The art shows a child carrying water on cracked ground next to the rising tide, to highlight the impact of climate change on people’s access to water.
Extreme weather such as prolonged droughts dry up water sources like springs and wells, while rising sea levels and flooding contaminate ill-protected water supplies, with potentially devastating consequences.
WaterAid’s 60m wide artwork was supported by players of People’s Postcode Lottery, ahead of World Water Day on Monday, as a stark reminder that climate change is happening and those who have done least to cause it are feeling its effects first and most severely.
It took artists from Sand in Your Eye four hours to create the portrait of 12-year-old Ansha from Frat in Ethiopia, who spends hours each day collecting dirty water from a river.
After only an hour on Whitby Beach, Ansha’s image was washed away by the rising tide – highlighting how excess rainfall and rising sea levels can lead to flooding, contaminating water and endangering lives.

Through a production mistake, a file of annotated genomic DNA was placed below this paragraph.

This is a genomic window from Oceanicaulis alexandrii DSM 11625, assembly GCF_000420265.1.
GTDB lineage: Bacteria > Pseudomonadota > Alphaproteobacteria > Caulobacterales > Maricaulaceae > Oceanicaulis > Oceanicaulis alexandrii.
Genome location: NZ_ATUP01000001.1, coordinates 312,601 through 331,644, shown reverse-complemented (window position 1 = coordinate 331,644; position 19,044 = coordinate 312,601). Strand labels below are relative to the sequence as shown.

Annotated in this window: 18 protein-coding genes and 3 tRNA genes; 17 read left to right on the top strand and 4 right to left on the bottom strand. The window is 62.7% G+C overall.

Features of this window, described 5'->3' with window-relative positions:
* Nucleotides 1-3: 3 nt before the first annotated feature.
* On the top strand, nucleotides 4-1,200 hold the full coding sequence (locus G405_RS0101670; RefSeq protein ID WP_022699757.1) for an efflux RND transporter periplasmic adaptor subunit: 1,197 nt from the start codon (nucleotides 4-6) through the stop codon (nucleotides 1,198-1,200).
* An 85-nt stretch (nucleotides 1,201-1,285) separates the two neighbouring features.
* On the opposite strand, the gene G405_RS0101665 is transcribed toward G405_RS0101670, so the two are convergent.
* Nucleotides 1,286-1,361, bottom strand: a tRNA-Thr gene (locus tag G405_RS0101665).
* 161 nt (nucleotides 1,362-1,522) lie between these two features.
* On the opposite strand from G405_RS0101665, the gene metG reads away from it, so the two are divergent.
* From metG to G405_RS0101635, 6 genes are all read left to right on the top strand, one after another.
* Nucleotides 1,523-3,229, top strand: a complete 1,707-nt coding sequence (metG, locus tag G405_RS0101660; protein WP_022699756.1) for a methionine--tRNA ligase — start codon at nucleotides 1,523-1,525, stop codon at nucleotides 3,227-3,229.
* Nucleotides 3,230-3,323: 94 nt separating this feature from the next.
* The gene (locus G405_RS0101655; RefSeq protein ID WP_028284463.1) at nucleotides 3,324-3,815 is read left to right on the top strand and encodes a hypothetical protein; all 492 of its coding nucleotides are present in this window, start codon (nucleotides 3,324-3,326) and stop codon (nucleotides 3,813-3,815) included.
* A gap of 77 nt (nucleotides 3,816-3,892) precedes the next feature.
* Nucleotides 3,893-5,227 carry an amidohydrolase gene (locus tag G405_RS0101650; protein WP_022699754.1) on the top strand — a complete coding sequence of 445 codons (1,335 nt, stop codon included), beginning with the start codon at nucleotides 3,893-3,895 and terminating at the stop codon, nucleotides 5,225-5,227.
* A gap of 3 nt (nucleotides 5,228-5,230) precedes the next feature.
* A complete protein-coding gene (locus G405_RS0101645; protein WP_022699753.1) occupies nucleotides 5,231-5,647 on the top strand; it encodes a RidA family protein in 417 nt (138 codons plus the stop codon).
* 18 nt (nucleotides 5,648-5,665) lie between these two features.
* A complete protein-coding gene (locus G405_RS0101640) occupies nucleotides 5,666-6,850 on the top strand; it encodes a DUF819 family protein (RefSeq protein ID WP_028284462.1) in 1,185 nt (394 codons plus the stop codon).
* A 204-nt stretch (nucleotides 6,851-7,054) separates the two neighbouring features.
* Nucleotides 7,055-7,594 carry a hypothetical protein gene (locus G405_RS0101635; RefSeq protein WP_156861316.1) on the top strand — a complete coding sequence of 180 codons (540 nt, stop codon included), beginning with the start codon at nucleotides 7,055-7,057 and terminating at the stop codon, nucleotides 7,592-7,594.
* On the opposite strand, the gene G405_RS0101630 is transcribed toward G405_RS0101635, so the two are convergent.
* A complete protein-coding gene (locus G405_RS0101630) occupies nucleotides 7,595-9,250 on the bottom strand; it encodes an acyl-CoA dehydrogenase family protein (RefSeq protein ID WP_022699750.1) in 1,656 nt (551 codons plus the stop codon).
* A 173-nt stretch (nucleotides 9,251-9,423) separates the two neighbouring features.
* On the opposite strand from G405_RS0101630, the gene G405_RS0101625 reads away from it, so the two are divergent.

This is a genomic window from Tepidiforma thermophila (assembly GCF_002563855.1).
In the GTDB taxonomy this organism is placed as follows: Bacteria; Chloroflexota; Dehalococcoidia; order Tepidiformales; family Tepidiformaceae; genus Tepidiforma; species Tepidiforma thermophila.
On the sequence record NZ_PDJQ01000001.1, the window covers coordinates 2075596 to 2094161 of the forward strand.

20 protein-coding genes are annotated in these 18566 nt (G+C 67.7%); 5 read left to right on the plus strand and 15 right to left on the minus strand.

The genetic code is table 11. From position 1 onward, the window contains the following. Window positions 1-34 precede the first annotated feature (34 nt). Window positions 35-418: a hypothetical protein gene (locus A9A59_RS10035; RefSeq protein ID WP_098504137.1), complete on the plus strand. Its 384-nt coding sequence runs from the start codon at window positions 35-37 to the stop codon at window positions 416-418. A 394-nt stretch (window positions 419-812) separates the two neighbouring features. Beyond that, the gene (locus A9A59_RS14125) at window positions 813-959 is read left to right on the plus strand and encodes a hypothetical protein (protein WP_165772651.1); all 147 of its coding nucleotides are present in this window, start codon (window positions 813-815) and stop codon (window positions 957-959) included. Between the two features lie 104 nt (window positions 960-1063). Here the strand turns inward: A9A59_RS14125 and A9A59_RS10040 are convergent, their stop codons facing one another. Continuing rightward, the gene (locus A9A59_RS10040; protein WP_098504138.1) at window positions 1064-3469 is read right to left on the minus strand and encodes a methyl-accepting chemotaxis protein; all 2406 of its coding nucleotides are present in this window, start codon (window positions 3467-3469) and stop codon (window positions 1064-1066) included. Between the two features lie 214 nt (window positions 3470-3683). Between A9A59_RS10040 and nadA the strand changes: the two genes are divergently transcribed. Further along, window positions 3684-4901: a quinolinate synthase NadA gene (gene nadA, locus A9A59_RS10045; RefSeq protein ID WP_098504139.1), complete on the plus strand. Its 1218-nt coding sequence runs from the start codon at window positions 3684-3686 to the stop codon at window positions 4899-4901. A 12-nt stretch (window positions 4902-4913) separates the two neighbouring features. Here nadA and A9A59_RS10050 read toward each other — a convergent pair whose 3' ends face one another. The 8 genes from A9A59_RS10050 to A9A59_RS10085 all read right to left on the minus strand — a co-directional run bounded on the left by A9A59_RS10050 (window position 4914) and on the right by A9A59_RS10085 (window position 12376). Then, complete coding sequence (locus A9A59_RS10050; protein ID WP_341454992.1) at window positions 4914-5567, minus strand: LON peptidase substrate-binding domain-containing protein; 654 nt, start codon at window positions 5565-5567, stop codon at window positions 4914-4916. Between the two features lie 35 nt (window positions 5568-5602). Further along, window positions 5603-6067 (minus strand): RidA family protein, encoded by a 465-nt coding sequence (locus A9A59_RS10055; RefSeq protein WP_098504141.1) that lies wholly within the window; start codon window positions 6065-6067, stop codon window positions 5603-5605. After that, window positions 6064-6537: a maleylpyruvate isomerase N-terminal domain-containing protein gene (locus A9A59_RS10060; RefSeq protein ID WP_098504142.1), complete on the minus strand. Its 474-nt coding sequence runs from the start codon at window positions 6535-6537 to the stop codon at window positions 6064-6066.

Players of People’s Postcode Lottery have supported WaterAid since 2013, helping bring clean water, decent toilets and good hygiene to millions across the world.
A message from the editor
Thank you for reading this story on our website. While I have your attention, I also have an important request to make of you.
In order for us to continue to provide high quality and trusted local news on this free-to-read site, I am asking you to also please purchase a copy of our newspaper.
Our journalists are highly trained and our content is independently regulated by IPSO to some of the highest standards in the world.
The dramatic events of 2020 are having a major impact on many of our local valued advertisers and consequently the advertising that we receive.
We are now more reliant than ever on you helping us to provide you with news by buying a copy of our newspaper.
Jean MacQuarrie, Editor-in-Chief